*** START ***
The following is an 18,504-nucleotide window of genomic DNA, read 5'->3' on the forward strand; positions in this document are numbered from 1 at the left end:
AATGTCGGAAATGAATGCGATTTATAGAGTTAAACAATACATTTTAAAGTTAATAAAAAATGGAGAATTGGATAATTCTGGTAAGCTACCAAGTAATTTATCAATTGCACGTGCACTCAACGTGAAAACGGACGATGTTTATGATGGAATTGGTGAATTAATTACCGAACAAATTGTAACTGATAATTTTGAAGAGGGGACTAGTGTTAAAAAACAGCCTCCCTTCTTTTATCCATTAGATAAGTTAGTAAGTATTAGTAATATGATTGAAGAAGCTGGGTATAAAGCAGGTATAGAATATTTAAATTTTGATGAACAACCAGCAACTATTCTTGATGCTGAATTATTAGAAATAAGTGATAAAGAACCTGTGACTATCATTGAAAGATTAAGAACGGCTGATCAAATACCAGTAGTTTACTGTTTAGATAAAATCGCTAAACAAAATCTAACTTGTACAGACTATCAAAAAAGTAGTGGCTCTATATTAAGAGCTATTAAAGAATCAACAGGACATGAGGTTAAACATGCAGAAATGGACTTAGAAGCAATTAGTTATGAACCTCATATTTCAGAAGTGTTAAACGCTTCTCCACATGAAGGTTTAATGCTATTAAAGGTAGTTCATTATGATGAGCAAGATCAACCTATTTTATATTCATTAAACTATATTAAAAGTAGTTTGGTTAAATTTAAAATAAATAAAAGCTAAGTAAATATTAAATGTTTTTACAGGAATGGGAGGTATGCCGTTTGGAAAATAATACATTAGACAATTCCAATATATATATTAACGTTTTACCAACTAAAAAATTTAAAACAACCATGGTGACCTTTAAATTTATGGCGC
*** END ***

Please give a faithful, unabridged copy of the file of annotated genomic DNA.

The following is an 18,504-nucleotide window of genomic DNA, read 5'->3' on the forward strand; positions in this document are numbered from 1 at the left end:
AATGTCGGAAATGAATGCGATTTATAGAGTTAAACAATACATTTTAAAGTTAATAAAAAATGGAGAATTGGATAATTCTGGTAAGCTACCAAGTAATTTATCAATTGCACGTGCACTCAACGTGAAAACGGACGATGTTTATGATGGAATTGGTGAATTAATTACCGAACAAATTGTAACTGATAATTTTGAAGAGGGGACTAGTGTTAAAAAACAGCCTCCCTTCTTTTATCCATTAGATAAGTTAGTAAGTATTAGTAATATGATTGAAGAAGCTGGGTATAAAGCAGGTATAGAATATTTAAATTTTGATGAACAACCAGCAACTATTCTTGATGCTGAATTATTAGAAATAAGTGATAAAGAACCTGTGACTATCATTGAAAGATTAAGAACGGCTGATCAAATACCAGTAGTTTACTGTTTAGATAAAATCGCTAAACAAAATCTAACTTGTACAGACTATCAAAAAAGTAGTGGCTCTATATTAAGAGCTATTAAAGAATCAACAGGACATGAGGTTAAACATGCAGAAATGGACTTAGAAGCAATTAGTTATGAACCTCATATTTCAGAAGTGTTAAACGCTTCTCCACATGAAGGTTTAATGCTATTAAAGGTAGTTCATTATGATGAGCAAGATCAACCTATTTTATATTCATTAAACTATATTAAAAGTAGTTTGGTTAAATTTAAAATAAATAAAAGCTAAGTAAATATTAAATGTTTTTACAGGAATGGGAGGTATGCCGTTTGGAAAATAATACATTAGACAATTCCAATATATATATTAACGTTTTACCAACTAAAAAATTTAAAACAACCATGGTGACCTTTAAATTTATGGCGC